Council must re-think approach to residential density
Thursday, Feb 22, 2018 06:00 am
Our current municipal government was elected on a democratic mandate to manage growth and fix traffic.
I am happy to report that we are working a number of critical traffic infrastructure projects: 1) Vehicle crossing on Horse Creek Road. 2) New bridge. 3) Griffin Road and James Walker Trail connection. 4) Centre Avenue four-lane railway crossing and 5) Exploring options for an additional northern access to Sunset from Highway 22. I am confident that these projects will significantly improve traffic for our current population once they are completed.
However, I’m convinced that traffic congestion in Cochrane is a result of rapid residential development. We have been growing faster than we have been building infrastructure and I believe we need to rethink our approach moving forward. I think we need to take policy measures to actually strive for our stated (but currently unenforced) four per cent annual growth target.
Over the past few months, I have been introducing motions to council, which will help us manage growth. The report that I requested from administration regarding residential approvals confirms that previous councils have approved “land use zoning” for approximately 9,500 more homes.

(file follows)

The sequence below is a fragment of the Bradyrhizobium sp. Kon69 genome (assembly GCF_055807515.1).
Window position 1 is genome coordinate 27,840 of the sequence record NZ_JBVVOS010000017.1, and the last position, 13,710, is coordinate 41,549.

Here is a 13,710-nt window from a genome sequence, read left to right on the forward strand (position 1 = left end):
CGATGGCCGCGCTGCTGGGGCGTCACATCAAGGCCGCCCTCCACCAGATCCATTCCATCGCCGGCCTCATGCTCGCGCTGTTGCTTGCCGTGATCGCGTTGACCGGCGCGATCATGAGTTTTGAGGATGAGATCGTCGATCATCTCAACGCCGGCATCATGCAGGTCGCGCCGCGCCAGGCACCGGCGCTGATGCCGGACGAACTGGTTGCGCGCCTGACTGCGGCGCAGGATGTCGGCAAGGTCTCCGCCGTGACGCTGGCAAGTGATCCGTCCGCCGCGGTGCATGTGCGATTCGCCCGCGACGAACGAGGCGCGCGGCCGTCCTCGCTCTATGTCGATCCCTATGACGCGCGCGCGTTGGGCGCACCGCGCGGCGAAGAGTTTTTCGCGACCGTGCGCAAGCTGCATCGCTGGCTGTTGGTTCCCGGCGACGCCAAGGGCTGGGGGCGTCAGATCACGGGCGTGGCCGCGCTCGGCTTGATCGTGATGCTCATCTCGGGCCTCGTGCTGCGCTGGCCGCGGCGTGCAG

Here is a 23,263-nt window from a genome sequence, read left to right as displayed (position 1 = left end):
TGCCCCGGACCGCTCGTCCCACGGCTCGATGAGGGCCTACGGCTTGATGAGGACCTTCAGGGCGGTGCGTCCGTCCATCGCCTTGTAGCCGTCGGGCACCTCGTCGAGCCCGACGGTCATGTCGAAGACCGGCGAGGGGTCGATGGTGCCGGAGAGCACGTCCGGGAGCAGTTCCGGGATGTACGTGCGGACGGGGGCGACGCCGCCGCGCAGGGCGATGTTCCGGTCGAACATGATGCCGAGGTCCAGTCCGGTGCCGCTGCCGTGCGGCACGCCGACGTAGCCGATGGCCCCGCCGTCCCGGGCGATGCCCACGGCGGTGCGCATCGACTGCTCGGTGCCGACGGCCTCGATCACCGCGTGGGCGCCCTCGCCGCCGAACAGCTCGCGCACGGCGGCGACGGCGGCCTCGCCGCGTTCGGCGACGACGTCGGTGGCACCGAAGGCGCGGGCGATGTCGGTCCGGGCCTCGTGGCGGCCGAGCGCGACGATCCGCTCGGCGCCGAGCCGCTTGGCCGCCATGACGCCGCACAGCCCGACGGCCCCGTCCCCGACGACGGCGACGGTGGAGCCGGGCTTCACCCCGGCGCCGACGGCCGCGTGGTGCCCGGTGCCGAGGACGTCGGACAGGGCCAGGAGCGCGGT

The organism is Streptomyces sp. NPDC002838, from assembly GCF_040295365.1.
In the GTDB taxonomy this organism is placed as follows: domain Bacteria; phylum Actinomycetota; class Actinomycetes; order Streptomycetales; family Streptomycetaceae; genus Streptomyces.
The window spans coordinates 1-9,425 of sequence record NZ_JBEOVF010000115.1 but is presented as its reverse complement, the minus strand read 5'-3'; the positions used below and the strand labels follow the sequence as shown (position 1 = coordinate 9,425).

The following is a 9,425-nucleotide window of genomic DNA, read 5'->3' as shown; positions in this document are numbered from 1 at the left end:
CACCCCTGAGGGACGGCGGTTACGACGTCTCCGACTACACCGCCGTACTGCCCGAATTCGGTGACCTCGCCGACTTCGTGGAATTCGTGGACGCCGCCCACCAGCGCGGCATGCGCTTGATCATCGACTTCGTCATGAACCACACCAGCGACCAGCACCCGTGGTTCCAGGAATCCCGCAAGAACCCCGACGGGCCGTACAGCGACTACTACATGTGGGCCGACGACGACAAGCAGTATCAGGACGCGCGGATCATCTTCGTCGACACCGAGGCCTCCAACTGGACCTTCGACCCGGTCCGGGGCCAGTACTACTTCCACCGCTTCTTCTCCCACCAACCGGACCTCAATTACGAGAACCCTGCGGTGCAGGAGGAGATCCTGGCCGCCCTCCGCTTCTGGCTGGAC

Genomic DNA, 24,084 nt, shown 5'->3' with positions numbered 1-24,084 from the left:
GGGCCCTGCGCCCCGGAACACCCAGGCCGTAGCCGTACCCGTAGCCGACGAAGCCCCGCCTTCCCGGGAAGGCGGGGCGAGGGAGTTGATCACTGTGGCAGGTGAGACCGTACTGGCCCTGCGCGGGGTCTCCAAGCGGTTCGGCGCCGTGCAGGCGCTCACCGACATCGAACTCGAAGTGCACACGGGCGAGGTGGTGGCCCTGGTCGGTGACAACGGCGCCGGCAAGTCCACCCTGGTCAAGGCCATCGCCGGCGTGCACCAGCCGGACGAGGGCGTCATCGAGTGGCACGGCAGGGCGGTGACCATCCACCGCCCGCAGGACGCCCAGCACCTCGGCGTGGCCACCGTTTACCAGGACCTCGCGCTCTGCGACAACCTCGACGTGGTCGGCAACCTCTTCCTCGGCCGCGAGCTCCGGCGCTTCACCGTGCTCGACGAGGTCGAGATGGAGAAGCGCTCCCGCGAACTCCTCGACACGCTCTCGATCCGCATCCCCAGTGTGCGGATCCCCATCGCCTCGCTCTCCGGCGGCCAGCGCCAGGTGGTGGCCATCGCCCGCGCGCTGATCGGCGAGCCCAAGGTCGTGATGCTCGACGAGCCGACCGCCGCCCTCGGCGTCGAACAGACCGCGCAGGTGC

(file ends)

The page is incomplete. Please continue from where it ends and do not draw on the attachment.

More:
However, the majority of these areas have not received their “subdivision approval,” which means that the neighbourhoods have not yet been designed to match our land use bylaws in their respective zones. If we take steps to change our land use bylaws today, we can still influence how each of those already zoned areas are designed.
That’s why I am now asking council to rethink our approach to residential density. Residential density refers to how many homes we squeeze in per acre. If we push for fewer homes to be built per acre, the number of houses in each of those previously approved zones will decrease. The approximate number of approved homes will therefore be reduced from 9,500. Furthermore, because those lower density neighbourhoods will be a nicer, more expensive product, it’s likely that they will also sell slower.
If we want to get serious about managing development in Cochrane, lowering residential density is the way to do it.